Memory testing is a more fragile process. The slightest background task can make a blip. Even allowing for this the differences between the i7-950 and i7-930 are greatly lessened compared to the CPU results. The overclocked i7-930 actually leaps a bit ahead thanks to the larger BCLK needed to achieve the lesser overclock.
In our latency testing the i7-950 holds sway and, when overclocked, by quite a margin.
PC Mark Vantage
Before we move on to our 3D Benchmarks, it's time for the two system test suites. Firstly PC Mark Vantage from Futuremark. This comes with a selection of applications built in and is great for testing the loading capacity of your PC. Freed from the constraints of the synthetic testing the i7-950 absolutely fires into a massive lead. Overclocked it's in a different league entirely and in the gaming suite it keeps up with the overclocked i7-930.
PassMark 7.0 performs a similar system-wide test as PC Mark, but in an entirely different way. As you can see it's much harder on the system and so our results start to echo those we saw at the beginning of our benchmarking. Pure MHz wins the day.
3D Mark Vantage
As always once you move to gaming tests, the GPU plays a far more important role than many people realise. If you're after a pure gaming experience it's really all about the GPU.
At the low resolutions of the Performance setting our results pretty much follow the power of the CPU, such is the tiny load put on the graphics card.
Once the resolution is cranked up and the anti-aliasing applied, things become much closer. In fact the difference in 3D Mark X score between the two chips and four clock-speeds is negligible. The 3 GHz i7-950 performs just as well as when it's overclocked to 4.4GHz.
The reliability of Crysis Warhead is in its ability to decimate any system put in front of it. At these heavy settings we'd expect a result akin to that of 3D Mark at Extreme and, with variances for gameplay differences taken into account, it pretty much is.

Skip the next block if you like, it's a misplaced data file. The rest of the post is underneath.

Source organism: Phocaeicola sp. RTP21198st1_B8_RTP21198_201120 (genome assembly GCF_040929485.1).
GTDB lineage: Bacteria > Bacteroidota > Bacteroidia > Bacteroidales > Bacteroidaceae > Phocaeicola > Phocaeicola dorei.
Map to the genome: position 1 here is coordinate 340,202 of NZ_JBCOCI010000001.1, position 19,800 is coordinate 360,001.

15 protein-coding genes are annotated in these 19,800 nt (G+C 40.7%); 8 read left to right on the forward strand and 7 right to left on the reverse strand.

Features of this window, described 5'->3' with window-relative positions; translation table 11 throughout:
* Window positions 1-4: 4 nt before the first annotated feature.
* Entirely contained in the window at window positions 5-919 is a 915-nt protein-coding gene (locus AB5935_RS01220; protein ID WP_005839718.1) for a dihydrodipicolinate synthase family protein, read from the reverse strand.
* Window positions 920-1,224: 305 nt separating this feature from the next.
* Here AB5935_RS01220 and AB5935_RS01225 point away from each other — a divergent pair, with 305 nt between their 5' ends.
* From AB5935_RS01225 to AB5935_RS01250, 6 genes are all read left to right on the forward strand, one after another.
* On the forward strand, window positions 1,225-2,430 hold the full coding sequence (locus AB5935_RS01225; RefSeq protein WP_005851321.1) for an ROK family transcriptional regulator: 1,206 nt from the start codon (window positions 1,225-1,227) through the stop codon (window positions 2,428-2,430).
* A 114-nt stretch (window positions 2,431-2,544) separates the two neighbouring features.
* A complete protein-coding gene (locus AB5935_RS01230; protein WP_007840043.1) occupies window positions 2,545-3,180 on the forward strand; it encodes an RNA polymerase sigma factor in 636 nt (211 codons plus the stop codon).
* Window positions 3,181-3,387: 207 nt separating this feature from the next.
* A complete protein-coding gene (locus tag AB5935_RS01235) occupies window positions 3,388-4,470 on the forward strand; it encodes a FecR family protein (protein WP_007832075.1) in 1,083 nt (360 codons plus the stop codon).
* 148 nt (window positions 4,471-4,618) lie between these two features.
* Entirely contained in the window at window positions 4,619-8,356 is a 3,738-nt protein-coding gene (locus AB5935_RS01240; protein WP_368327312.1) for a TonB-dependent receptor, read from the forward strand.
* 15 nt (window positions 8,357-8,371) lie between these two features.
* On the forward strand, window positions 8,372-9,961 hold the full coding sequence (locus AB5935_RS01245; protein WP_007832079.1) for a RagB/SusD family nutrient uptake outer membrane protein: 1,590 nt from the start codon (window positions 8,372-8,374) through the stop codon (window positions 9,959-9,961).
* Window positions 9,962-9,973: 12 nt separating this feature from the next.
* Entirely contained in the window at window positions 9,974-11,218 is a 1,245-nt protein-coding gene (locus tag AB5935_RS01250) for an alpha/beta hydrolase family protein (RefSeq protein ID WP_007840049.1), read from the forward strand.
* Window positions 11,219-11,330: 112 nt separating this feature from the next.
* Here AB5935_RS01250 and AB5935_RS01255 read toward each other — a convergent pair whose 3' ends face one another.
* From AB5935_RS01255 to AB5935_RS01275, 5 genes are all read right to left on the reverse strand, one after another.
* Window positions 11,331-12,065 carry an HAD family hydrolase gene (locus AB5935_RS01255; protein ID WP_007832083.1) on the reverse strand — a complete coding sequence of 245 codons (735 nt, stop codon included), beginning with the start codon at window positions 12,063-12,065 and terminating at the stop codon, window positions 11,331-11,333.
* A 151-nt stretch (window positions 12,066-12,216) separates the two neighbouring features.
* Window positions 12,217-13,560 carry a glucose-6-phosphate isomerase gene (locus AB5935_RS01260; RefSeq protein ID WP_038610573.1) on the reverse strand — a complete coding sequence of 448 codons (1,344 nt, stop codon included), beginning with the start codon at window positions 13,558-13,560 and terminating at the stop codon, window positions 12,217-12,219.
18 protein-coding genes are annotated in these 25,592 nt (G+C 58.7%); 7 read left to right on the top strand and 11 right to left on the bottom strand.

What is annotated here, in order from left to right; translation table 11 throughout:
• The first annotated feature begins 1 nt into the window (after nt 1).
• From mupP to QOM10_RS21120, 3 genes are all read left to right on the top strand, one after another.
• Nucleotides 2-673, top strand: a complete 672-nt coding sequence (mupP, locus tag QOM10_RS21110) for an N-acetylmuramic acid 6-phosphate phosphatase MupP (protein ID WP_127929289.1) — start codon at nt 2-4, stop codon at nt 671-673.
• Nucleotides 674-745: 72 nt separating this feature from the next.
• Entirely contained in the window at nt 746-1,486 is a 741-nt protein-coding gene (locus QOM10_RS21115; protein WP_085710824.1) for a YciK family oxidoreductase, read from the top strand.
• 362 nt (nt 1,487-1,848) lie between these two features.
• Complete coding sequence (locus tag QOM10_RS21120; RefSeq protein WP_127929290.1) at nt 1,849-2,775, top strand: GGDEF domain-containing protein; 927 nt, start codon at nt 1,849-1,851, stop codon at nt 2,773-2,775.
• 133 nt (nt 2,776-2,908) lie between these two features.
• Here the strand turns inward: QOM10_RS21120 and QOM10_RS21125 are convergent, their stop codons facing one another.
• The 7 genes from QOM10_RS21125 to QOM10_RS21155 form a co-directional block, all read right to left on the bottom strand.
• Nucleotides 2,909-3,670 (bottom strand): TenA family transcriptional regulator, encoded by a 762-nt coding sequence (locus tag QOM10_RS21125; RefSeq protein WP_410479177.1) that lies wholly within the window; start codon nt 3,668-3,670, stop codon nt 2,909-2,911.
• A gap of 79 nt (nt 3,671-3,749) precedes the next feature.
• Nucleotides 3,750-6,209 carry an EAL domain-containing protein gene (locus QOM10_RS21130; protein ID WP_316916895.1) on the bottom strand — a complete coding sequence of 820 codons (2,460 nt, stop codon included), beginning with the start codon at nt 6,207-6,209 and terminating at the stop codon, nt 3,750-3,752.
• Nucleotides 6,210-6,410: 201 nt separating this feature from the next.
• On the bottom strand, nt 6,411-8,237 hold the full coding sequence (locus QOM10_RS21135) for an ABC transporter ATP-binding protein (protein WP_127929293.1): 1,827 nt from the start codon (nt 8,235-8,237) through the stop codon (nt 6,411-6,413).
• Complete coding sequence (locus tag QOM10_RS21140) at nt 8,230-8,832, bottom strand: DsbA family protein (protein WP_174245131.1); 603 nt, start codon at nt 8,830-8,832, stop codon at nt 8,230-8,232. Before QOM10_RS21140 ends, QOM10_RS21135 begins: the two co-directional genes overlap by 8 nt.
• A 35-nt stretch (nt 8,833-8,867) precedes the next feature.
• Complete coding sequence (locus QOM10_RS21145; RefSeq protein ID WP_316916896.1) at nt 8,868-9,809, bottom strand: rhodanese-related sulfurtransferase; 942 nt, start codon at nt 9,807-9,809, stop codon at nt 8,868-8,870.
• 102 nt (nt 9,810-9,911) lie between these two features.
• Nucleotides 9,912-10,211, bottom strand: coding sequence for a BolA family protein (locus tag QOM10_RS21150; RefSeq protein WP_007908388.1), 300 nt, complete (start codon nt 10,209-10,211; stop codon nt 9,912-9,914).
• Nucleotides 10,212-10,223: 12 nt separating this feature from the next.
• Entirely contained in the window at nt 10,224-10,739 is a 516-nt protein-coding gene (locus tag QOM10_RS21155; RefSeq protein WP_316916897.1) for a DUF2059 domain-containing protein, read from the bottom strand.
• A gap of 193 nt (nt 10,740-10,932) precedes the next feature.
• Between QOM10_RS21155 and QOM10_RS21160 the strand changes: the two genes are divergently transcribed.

As time moves on, newer games are beating the heck out of our rigs and Metro 2033 definitely falls into that catergory. It's absolutely brutal even on our 4.4GHz i7-950, with it just about being playable when things calm down on screen.
Reviewing something like the i7-950 is one of the hardest things we do.
It's not that the actual benchmarking process is hard, or that the performance isn't breathtaking. Because the performance is breathtaking.
The problem is the obvious brilliance of it.
The i7-950 is one multiplier faster than the already brilliant i7-930. So it overclocks about 200MHz better. At stock it is quicker in clock speed, and the benchmarks back this up.
All around it's a little bit quicker and a little bit pricier. Exactly what you'd expect.
That doesn't quite tell the full story though as the performance at stock is very good indeed, and it's important to remember that not everyone wants to overclock their processors. A 3.06GHz i7 CPU for around £250 is an absolute bargain and will provide more performance than you could desire for the forseeable future.
If you do choose to overclock, the inherent speed of the i7-950 is also an ally because it allows you the extra freedom to decide if you want a little more BCLK to obtain your overclock, or you're willing to use the multiplier. Not every motherboard is capable of holding a steady 200 BCLK, so with the i7-950 you've the freedom to drop it down a little and save some wear on your components. Or, if you need to, provide a more suitable divider for your RAM.
Finally the capability to run at stock using only 1v on the CPU Core has massive benefits to power usage as well as the heat generated and the need to dissipate that. Even at 4GHz we were running beneath the recommended stock voltage. Overclocked and undervolted! It's 100% benefits, zero downsides.
The i7-930 was brilliant. The i7-950 is bigger and better in every way. Thanks to the aggressive price cut from Intel, it's also barely more expensive.
If you're in the market for a new CPU, the 'middle choice' has gone from being nearly ignored, to being the only sensible choice to make.
Thanks to Intel for providing the i7-950 for review. Discuss in our forums.